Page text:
Nader in 2004?

Nader in 2004?

Common Dreams just ran an excellent article about the Green Party (GP)and 2004, which I am quoting widely from.


Repeating an old refrain, <Nader> says it doesn’t even matter if Dean is for real: “He can’t deliver–he can be George McGovern on steroids, but when he gets into the corporate prison called the White House, he can’t deliver.”

This could well be true.

However, John Rensenbrink, one of the founders of the Green party in the US  and co-editor of Green Horizon Quarterly says of Nader, 

“People…are very focused on stopping the right-wing cabal that has taken over the country. Therefore, the focus has to be on defeating Bush. Beyond that, the Green Party needs to project a sense of urgency around saving the country, saving the Constitution, saving the planet.”

Rensenbrink added with a sigh, “There’s a concern that we’ll be deflected from that message because of the baggage Ralph Nader has from 2000. I doubt he can get over 1 percent of the vote. He’ll have to spend a lot of time dealing with the ‘spoiler’ question, unfairly, but that’s where it is. I’d add to that that he doesn’t want to be a Green, he runs with his coterie rather than party organizers, he doesn’t involve local Green leaders and he doesn’t get the racial issue.

I fear if Nader runs, he’ll drag down every other Green in this country. I love him, but this is sheer practical politics.” 

I am deeply relieved to hear this coming from a co-founder of the Green Party. Greens need to seriously consider what to do in 2004. In my view, 2004 is a turning point, and if Greens blow it then the 2000 Nader run will have been the peak.

Harsh words, but they’re matched by Robert McChesney, co-editor of Monthly Review, member of Nader’s Citizen Works’ Corporate Reform Commission, president of the professors’ council of the US Campus Greens since 2001 and a leading media democracy activist. “I don’t think Ralph should run,” he e-mailed me a few weeks ago. “It would be bad for him personally; I doubt he would get half the number of votes he got in 2000.

And it would be bad for the Greens…. Core elements of progressive constituencies, exactly the groups that the Greens need to build upon, will revolt with open contempt–far worse than 2000–to anything that helps keep Bush in office.”

McChesney concludes, “Running a presidential candidate in 2004 for the Greens is probably a quantum leap off a cliff. It is the Greens’ Jonestown.”

This is precisely my fear. A Nader run could be a disaster. However, running someone with no name recognition could be worse. If a Green candidate for President only polls, say, 1.5%, the GP will probably cease to matter after that.

Right now, the Green debate over 2004 breaks into three distinct camps. There are those, a definite minority, who don’t want the party to run any presidential candidate at all. There is another group, also a distinct minority, that backs Nader as the party’s best spokesman and wants him to run an unconditional national campaign, though their motivations run from hard-core oppositionism to wanting to maximize their leverage in the event the race is close. The third group wants some version of a “safe states” strategy, and holds all shades of opinion as to whether Nader is the best candidate for it.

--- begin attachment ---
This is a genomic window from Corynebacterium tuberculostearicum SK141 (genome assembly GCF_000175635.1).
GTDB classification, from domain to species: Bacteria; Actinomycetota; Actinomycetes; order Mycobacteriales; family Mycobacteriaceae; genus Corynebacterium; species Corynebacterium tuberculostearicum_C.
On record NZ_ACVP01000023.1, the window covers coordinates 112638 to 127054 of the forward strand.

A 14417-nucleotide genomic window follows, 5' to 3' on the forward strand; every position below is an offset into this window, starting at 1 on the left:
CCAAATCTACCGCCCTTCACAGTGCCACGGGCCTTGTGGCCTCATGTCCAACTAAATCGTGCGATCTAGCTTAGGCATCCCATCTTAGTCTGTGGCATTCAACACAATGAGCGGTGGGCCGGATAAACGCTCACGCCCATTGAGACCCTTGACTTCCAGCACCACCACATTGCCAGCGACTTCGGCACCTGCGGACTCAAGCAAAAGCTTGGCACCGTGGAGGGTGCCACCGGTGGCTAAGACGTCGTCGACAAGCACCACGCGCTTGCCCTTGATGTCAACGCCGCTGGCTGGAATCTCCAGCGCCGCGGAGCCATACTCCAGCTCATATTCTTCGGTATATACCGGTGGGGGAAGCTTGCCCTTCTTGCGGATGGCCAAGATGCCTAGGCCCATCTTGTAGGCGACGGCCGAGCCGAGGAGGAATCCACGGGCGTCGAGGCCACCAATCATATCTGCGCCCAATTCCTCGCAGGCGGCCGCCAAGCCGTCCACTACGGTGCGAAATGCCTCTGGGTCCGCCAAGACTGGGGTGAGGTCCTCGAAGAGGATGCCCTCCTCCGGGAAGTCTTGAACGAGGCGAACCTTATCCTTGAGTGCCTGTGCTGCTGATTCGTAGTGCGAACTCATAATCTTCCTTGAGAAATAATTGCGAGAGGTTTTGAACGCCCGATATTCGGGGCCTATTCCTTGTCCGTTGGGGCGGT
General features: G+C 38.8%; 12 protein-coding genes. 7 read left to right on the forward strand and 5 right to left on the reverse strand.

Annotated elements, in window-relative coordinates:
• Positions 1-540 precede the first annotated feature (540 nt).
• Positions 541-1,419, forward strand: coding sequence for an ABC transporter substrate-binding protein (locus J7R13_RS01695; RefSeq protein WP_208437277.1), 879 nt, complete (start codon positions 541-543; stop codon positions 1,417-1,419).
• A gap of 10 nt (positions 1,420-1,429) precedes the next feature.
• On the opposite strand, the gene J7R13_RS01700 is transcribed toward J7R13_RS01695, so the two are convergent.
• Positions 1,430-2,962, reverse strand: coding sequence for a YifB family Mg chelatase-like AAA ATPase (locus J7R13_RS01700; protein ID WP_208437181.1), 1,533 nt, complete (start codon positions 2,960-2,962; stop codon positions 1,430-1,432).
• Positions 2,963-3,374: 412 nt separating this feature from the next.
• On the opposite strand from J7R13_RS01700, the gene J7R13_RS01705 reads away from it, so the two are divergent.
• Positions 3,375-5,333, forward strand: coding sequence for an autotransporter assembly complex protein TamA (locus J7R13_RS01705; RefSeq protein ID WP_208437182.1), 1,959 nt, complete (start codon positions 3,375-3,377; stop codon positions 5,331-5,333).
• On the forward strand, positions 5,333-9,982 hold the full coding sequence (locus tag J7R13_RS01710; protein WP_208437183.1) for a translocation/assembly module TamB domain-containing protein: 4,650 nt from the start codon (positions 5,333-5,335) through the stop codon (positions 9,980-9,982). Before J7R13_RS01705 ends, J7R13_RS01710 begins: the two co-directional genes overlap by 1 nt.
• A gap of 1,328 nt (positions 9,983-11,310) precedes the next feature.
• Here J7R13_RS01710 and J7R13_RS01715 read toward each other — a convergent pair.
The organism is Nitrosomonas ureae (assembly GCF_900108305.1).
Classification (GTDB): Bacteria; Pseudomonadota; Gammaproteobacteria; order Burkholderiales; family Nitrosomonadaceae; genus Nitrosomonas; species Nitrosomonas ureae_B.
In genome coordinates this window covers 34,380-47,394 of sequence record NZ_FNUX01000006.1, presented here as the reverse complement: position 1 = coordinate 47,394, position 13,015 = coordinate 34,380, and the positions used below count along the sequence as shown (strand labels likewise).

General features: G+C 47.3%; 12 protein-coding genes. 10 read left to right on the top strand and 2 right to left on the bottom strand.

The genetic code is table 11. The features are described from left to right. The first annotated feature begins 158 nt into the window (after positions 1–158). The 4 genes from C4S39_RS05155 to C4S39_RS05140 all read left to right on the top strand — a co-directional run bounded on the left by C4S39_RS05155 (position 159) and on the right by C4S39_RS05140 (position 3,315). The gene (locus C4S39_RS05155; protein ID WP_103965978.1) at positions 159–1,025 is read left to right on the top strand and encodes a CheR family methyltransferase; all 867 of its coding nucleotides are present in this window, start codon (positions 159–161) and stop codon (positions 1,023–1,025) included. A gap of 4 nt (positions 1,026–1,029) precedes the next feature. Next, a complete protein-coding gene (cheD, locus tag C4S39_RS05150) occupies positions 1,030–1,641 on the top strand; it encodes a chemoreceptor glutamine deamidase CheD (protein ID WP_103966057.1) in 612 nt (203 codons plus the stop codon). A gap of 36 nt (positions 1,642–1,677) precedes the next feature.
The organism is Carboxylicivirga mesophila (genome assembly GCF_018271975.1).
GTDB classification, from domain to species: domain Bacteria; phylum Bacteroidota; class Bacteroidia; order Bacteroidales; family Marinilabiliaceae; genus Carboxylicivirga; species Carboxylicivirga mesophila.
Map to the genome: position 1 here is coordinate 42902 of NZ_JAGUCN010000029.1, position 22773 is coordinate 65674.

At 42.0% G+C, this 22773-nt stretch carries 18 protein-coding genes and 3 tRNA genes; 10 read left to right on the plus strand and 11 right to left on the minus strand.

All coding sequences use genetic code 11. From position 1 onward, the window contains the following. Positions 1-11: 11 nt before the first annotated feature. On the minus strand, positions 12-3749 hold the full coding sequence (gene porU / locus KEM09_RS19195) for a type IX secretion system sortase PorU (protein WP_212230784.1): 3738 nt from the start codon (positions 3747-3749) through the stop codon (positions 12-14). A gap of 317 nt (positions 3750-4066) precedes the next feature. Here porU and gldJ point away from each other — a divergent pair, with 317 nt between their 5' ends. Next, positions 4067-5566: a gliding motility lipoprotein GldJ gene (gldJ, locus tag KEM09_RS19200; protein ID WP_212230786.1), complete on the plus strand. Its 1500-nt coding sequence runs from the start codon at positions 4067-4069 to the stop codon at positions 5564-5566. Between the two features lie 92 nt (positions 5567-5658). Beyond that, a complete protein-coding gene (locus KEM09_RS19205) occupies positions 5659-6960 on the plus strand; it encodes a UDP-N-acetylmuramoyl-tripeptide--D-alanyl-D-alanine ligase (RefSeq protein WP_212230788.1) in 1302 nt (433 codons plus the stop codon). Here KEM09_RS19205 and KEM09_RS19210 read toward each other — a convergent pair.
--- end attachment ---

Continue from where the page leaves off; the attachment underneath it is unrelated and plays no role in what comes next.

One major problem, as I’ve detailed here before, is the Green emphasis on decentralization and consensus means there is little actual party apparatus to find and groom potential candidates. Also, there is an unfortunate tendency among many Greens to be suspicious of leaders, which means leaders can’t easily emerge.

Another serious problem is the endless internal bickering and fighting over often insanely trivial stuff. Trust me, I’ve been there.

Medea Benjamin, co-founder of Global Exchange and the Greens’ 2000 candidate for US Senate in California, agrees that it’s hard to see Nader calibrating his message and strategy in this way on his own. “I worry about the reputation of the Greens,” she told me. “I think we’d get less votes with Nader this time than last time.” Benjamin wants the Greens to be players in the presidential election, but only if the overarching goal is beating Bush.

If the party is to grow outside of the progressive venues where it already has a foothold, it has to control its strong taste for self-indulgent symbolic statements and focus on where its opportunities are greatest, in local races in the one-party cities and counties where many of America’s most alienated and disenfranchised citizens live.

Nader and the Greens made their point about Democratic decrepitude in 2000; now they should make their own demonstration of good judgment or face their own decline.